Student of the Month
- Allie Raghavan -
Please share with our readers a little bit of your non-martial arts background.
I was born in India and lived there for the majority of my life. I moved to Princeton when I was thirteen and have lived here ever since. I am currently a sophomore at Princeton High School. I enjoy playing tennis and soccer and I am an ardent follower of the English Premier League and everything else related to soccer.
How did you first become interested in Martial Arts?
It was a culmination of things that got me into thinking about martial arts. Like a lot of others, I loved martial arts movies, especially Enter the Dragon-that was my favorite. I'd always wanted to give martial arts a try. The person that gave me the final push however was the person sitting next to me on the flight to the US. He had trained in martial arts and he talked about all the ways that he felt that his training had been rewarding. At that point, I decided to try it.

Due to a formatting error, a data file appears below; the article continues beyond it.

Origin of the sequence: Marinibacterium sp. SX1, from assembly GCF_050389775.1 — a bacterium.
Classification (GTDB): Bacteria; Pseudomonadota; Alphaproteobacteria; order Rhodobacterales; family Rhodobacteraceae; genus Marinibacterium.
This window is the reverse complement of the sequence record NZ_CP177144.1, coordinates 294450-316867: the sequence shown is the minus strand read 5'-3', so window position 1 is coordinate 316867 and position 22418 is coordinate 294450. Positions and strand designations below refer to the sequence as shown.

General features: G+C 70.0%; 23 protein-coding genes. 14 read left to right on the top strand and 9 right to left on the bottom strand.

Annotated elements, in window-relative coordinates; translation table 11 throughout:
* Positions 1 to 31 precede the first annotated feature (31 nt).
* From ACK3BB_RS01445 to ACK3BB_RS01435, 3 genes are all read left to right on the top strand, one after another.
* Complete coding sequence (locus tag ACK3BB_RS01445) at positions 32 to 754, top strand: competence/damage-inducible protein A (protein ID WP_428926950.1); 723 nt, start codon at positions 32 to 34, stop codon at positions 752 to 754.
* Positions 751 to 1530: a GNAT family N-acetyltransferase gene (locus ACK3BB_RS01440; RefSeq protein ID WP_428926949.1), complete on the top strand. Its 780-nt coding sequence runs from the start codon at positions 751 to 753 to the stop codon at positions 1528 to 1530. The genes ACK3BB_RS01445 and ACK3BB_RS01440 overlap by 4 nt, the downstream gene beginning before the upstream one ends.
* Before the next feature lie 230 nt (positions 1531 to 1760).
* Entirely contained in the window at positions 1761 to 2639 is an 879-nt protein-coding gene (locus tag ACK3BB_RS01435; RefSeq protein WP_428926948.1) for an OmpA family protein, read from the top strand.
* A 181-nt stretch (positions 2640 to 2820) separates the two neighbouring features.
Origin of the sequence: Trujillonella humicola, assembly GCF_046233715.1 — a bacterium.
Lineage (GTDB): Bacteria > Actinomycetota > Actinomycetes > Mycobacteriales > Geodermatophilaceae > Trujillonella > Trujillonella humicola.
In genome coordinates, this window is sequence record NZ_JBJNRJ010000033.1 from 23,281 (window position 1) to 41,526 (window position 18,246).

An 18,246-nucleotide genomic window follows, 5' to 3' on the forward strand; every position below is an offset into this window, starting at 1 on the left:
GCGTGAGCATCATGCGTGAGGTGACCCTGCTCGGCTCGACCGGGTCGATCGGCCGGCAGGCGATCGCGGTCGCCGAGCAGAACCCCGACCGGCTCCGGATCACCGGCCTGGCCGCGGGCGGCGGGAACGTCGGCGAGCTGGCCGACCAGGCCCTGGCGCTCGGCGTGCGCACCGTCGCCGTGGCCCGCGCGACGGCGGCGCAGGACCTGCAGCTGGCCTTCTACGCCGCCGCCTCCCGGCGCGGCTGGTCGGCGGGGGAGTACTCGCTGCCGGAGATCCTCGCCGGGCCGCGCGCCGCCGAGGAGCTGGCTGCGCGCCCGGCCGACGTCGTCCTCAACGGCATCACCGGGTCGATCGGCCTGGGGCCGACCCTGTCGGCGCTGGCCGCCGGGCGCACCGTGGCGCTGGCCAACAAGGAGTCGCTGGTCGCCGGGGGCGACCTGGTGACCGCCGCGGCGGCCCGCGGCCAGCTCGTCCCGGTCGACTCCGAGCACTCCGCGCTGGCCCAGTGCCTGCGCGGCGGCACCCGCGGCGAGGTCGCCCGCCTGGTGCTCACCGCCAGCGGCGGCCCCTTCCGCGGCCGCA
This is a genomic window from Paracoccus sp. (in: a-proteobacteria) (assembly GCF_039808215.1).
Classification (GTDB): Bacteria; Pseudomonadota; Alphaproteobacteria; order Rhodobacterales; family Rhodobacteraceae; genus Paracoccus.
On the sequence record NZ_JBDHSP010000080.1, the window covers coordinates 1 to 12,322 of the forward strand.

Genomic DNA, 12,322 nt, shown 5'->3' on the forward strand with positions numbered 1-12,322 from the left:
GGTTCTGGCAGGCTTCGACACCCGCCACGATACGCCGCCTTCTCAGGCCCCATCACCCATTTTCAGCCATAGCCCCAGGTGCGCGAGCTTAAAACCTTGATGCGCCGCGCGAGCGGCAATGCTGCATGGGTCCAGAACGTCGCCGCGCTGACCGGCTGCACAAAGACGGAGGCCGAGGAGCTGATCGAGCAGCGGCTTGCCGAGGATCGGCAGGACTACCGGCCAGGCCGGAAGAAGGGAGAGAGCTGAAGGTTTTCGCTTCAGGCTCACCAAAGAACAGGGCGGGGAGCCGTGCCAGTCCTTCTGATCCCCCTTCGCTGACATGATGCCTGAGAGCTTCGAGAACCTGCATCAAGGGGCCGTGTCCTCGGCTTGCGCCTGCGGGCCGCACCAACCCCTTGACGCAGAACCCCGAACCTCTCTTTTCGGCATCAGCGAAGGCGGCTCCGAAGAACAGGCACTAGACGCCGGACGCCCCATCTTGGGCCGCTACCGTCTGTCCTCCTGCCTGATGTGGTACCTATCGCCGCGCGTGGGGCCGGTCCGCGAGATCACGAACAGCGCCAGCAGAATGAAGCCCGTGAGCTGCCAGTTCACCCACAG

How did you first hear about PAMA and what was your motivation for coming to PAMA?
That in itself is a strange coincidence. As I said before, I wanted to try martial arts when I first got to the US. Well, being new to the Princeton area and being completely lost, my dad took a wrong turn to get to Market Fair and we ended up in front of PAMA. I noted the address and searched it on the internet along with other schools. The curriculum for PAMA seemed to be the most extensive so I decided to try class.
You first joined PAMA as a young lady, 13 years old. Could you talk about how your interpretation of Martial Arts has grown and changed?